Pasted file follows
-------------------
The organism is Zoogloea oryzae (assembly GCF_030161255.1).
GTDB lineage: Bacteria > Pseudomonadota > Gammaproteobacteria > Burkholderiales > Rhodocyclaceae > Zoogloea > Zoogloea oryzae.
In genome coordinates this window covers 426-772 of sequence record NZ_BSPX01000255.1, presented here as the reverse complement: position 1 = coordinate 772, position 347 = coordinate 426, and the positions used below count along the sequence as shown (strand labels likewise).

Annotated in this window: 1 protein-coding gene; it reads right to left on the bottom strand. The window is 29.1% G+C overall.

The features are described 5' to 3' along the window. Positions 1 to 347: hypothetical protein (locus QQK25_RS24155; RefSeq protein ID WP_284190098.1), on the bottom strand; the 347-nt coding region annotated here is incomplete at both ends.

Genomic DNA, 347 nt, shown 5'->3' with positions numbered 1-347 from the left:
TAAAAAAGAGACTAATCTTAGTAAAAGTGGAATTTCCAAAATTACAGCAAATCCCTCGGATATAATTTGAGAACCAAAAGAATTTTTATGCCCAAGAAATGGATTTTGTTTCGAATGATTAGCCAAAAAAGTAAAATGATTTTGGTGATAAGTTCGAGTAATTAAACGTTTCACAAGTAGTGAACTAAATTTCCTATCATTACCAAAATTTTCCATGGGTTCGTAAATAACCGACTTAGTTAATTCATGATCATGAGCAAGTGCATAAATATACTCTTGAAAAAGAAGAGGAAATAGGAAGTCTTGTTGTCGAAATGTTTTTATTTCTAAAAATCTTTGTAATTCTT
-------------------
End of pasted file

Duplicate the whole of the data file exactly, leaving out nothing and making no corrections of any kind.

The organism is Zoogloea oryzae (assembly GCF_030161255.1).
GTDB lineage: Bacteria > Pseudomonadota > Gammaproteobacteria > Burkholderiales > Rhodocyclaceae > Zoogloea > Zoogloea oryzae.
In genome coordinates this window covers 426-772 of sequence record NZ_BSPX01000255.1, presented here as the reverse complement: position 1 = coordinate 772, position 347 = coordinate 426, and the positions used below count along the sequence as shown (strand labels likewise).

Annotated in this window: 1 protein-coding gene; it reads right to left on the bottom strand. The window is 29.1% G+C overall.

The features are described 5' to 3' along the window. Positions 1 to 347: hypothetical protein (locus QQK25_RS24155; RefSeq protein ID WP_284190098.1), on the bottom strand; the 347-nt coding region annotated here is incomplete at both ends.

Genomic DNA, 347 nt, shown 5'->3' with positions numbered 1-347 from the left:
TAAAAAAGAGACTAATCTTAGTAAAAGTGGAATTTCCAAAATTACAGCAAATCCCTCGGATATAATTTGAGAACCAAAAGAATTTTTATGCCCAAGAAATGGATTTTGTTTCGAATGATTAGCCAAAAAAGTAAAATGATTTTGGTGATAAGTTCGAGTAATTAAACGTTTCACAAGTAGTGAACTAAATTTCCTATCATTACCAAAATTTTCCATGGGTTCGTAAATAACCGACTTAGTTAATTCATGATCATGAGCAAGTGCATAAATATACTCTTGAAAAAGAAGAGGAAATAGGAAGTCTTGTTGTCGAAATGTTTTTATTTCTAAAAATCTTTGTAATTCTT